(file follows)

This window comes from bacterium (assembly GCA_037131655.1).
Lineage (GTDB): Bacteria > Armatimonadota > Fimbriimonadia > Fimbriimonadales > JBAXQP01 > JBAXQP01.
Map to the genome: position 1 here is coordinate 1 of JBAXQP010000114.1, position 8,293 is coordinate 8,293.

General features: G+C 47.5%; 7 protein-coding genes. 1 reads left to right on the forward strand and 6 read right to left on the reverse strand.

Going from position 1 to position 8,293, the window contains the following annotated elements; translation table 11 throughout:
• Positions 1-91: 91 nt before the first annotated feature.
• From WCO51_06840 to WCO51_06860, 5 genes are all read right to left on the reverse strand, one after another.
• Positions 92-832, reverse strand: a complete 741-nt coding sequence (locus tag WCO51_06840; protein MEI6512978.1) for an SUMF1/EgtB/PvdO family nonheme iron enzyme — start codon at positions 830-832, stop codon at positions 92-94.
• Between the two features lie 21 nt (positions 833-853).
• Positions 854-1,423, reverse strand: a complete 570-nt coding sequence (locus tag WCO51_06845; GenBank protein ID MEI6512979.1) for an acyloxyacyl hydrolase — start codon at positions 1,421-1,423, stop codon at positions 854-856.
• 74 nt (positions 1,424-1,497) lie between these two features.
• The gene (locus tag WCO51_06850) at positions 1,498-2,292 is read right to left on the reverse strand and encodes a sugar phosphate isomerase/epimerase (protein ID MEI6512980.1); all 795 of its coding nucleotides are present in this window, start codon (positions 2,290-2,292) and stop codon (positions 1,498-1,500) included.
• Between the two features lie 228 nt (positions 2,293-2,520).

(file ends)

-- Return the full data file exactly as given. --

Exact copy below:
This window comes from bacterium (assembly GCA_037131655.1).
Lineage (GTDB): Bacteria > Armatimonadota > Fimbriimonadia > Fimbriimonadales > JBAXQP01 > JBAXQP01.
Map to the genome: position 1 here is coordinate 1 of JBAXQP010000114.1, position 8,293 is coordinate 8,293.

General features: G+C 47.5%; 7 protein-coding genes. 1 reads left to right on the forward strand and 6 read right to left on the reverse strand.

Going from position 1 to position 8,293, the window contains the following annotated elements; translation table 11 throughout:
• Positions 1-91: 91 nt before the first annotated feature.
• From WCO51_06840 to WCO51_06860, 5 genes are all read right to left on the reverse strand, one after another.
• Positions 92-832, reverse strand: a complete 741-nt coding sequence (locus tag WCO51_06840; protein MEI6512978.1) for an SUMF1/EgtB/PvdO family nonheme iron enzyme — start codon at positions 830-832, stop codon at positions 92-94.
• Between the two features lie 21 nt (positions 833-853).
• Positions 854-1,423, reverse strand: a complete 570-nt coding sequence (locus tag WCO51_06845; GenBank protein ID MEI6512979.1) for an acyloxyacyl hydrolase — start codon at positions 1,421-1,423, stop codon at positions 854-856.
• 74 nt (positions 1,424-1,497) lie between these two features.
• The gene (locus tag WCO51_06850) at positions 1,498-2,292 is read right to left on the reverse strand and encodes a sugar phosphate isomerase/epimerase (protein ID MEI6512980.1); all 795 of its coding nucleotides are present in this window, start codon (positions 2,290-2,292) and stop codon (positions 1,498-1,500) included.
• Between the two features lie 228 nt (positions 2,293-2,520).